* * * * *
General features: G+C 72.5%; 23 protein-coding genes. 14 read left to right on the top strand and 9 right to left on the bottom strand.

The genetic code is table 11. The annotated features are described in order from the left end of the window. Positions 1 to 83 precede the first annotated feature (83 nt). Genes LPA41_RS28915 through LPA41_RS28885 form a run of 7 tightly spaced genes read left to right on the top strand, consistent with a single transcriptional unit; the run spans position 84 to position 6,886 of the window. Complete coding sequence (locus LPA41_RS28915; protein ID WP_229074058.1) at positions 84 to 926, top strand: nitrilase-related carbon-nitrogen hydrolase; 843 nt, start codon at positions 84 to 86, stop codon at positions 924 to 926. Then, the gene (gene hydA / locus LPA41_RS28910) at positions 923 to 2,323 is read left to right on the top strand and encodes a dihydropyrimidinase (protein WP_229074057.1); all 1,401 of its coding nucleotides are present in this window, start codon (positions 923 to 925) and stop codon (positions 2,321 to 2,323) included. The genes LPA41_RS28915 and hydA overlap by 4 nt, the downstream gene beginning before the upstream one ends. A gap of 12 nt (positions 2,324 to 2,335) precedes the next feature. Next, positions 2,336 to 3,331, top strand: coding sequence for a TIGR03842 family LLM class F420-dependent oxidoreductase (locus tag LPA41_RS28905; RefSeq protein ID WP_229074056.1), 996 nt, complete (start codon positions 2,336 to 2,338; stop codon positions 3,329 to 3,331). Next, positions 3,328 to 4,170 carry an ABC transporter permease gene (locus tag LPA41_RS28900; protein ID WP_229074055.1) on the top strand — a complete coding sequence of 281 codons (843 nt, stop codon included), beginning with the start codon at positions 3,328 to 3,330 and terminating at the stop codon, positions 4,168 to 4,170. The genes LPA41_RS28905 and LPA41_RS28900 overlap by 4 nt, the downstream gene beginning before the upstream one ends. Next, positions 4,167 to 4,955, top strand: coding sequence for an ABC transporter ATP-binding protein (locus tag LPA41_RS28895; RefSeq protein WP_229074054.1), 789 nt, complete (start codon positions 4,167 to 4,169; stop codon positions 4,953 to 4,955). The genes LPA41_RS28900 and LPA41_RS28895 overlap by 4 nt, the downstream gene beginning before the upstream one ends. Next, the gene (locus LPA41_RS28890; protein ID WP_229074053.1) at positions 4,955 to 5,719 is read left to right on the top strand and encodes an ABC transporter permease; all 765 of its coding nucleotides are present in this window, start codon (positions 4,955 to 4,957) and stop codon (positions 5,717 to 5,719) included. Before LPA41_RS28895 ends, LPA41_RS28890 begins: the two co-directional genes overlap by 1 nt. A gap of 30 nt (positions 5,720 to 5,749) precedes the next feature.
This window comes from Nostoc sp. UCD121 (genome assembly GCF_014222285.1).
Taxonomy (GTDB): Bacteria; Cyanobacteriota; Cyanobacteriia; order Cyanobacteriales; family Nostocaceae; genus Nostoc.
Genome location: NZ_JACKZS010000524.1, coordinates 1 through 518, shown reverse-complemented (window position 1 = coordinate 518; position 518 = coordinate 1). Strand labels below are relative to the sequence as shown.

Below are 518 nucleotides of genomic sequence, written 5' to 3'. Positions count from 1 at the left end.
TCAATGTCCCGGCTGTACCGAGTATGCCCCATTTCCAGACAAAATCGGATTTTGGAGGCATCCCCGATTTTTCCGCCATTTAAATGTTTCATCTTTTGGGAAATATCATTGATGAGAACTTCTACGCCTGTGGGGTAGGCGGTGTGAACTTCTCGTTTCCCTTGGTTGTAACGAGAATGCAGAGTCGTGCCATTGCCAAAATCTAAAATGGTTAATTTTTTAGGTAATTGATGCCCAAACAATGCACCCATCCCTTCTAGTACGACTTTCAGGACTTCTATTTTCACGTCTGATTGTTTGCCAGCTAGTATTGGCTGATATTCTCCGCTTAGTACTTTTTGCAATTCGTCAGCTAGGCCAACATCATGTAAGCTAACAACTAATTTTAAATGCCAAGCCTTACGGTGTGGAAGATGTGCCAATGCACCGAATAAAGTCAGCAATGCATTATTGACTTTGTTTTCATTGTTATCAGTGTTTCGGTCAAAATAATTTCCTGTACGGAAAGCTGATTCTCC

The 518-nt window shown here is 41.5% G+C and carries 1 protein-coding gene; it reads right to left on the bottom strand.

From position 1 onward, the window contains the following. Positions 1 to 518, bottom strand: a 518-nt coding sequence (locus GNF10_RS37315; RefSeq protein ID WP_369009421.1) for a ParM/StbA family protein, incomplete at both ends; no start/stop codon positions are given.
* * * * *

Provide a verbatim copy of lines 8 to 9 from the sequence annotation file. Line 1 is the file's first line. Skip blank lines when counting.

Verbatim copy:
The 518-nt window shown here is 41.5% G+C and carries 1 protein-coding gene; it reads right to left on the bottom strand.

From position 1 onward, the window contains the following. Positions 1 to 518, bottom strand: a 518-nt coding sequence (locus GNF10_RS37315; RefSeq protein ID WP_369009421.1) for a ParM/StbA family protein, incomplete at both ends; no start/stop codon positions are given.